Based on an unwritten duty of care in Dutch tort law, a Dutch Court has in May 2021 recognized that the oil and gas company Shell has an “obligation of result” to reduce CO2 emissions resulting from the Shell group’s activities, and a “best-efforts obligation” to reduce emissions generated by its business relations, including suppliers and end-users. While Shell was not yet found to be in violation of its reduction obligation, the Court held there was danger of “imminent breach” because it considered Shell’s climate policies insufficient. The court clarified that Shell’s responsibility exists independently of states’ abilities and/or willingness to fulfil their own human rights obligations. Therefore, state action – or here the lack thereof did not detract from Shell’s standalone obligations. Relying on IPCC reports and the Paris Agreement, the Dutch court observed a “widely endorsed consensus” that emissions must be reduced by net 45% by 2030 and to net zero by 2050, and this consensus applies globally and also to non-state actors. Therefore, Shell – while not solely responsible – may be expected to do its part to achieve these so-called “reduction pathways”.
In the wake of recent rulings across Europe and globally, requiring governments to lower emissions, this latest decision marks the first time any court in the world has imposed a duty on an energy company to do its share to prevent dangerous climate change. The Dutch Court’s decision against Shell effectively extends to a private entity the principles established by the same court in 2015 in Urgenda – the first ever ruling ordering a government to set more ambitious climate target. Urgenda reverberated in significant climate rulings around the world, including Ireland, France, Germany and Belgium. On the same day as the decision against Shell, the Australian Federal Court recognized a governmental obligation to ensure children are not harmed by future coal projects. This decision was the first in the world to impose a direct duty of care on a government official to protect young people from the future impact of climate change.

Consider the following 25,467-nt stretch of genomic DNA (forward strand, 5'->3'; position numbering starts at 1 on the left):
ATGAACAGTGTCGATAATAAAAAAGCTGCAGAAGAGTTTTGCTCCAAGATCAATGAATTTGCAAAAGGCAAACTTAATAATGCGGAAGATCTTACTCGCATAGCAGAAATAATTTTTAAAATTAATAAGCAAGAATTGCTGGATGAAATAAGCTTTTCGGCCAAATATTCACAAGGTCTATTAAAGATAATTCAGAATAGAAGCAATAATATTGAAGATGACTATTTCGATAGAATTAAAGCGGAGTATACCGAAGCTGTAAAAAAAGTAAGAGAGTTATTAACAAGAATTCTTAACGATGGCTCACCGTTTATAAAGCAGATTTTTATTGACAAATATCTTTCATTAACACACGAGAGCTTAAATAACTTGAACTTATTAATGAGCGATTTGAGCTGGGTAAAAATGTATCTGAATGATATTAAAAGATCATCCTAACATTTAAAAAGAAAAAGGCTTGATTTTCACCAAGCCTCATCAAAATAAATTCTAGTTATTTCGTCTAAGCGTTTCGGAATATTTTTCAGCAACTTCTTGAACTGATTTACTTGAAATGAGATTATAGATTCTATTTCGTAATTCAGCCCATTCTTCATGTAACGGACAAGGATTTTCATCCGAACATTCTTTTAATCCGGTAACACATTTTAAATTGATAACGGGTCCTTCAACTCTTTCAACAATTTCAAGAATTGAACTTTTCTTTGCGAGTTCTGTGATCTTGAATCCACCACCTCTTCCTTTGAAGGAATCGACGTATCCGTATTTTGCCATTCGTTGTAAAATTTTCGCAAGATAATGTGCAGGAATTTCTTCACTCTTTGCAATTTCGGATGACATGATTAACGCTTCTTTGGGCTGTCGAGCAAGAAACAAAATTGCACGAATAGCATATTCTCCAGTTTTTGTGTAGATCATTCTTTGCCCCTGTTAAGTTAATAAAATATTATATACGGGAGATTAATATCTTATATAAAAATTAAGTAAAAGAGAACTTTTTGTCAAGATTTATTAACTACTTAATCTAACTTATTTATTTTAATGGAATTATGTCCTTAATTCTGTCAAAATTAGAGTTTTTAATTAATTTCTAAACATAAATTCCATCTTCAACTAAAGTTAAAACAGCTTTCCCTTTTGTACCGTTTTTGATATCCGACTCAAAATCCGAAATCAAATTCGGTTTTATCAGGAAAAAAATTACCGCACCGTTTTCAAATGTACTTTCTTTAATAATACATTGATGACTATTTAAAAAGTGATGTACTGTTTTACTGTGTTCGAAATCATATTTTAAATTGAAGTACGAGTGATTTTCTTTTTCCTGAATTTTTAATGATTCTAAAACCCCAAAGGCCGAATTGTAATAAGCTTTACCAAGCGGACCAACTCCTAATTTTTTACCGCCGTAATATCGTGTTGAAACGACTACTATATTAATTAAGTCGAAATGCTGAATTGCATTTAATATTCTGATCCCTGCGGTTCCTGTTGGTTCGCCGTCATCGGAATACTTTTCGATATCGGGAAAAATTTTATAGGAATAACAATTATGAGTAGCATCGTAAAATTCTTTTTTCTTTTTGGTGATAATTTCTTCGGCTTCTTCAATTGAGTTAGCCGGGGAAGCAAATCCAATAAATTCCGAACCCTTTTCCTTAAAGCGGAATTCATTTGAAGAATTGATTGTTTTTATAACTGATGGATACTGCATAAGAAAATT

The Shell decision’s wider implications within the broader momentum for climate change litigation and increasing judicial scrutiny over corporate behavior have already attracted commentary. But what are the implications for this type of ‘duty of care’ or ‘do no harm’ approach by the courts for energy regulators – should they too share a duty to prevent dangerous climate change? Do regulators too have standalone obligations – irrespective of what national governmental authorities do or do not do? How can energy regulators balance potentially competing concerns – for example to ensure climate change targets are reached while at the same time guaranteeing security of supply?
Introduction to the Debate and Opening Presentations
14.00 – 14.05 Introduction to the Debate
14.05 – 14.15 The Dutch ruling in the Shell case and its potential implications for regulatory authorities | Leigh Hancher, Florence School of Regulation
14.15 – 14.25 The Norwegian Supreme Court ruling on Norwegian oil and gas drilling and the ECHR follow up: Prof dr Henrik Bjornebye, University of Oslo and BAHR
Panel Discussion: Introductory Remarks, Polls and Comments
Moderator: Alberto Pototschnig | Florence School of Regulation
14.25 – 14.50 Introductory remarks from the panellists
Zsuzsanna Pató, RAP;
Jorge Vasconcelos, FSR;
Wil Webster, OGUK.
14.50 – 14.55 Polls
14.55 – 15.15 Comments on the outcome of the polls and Q&A from the audience
15.20 – 15.30 Concluding remarks
Leigh Hancher | Florence School of Regulation and Tilburg University
Alberto Pototschnig | Florence School of Regulation
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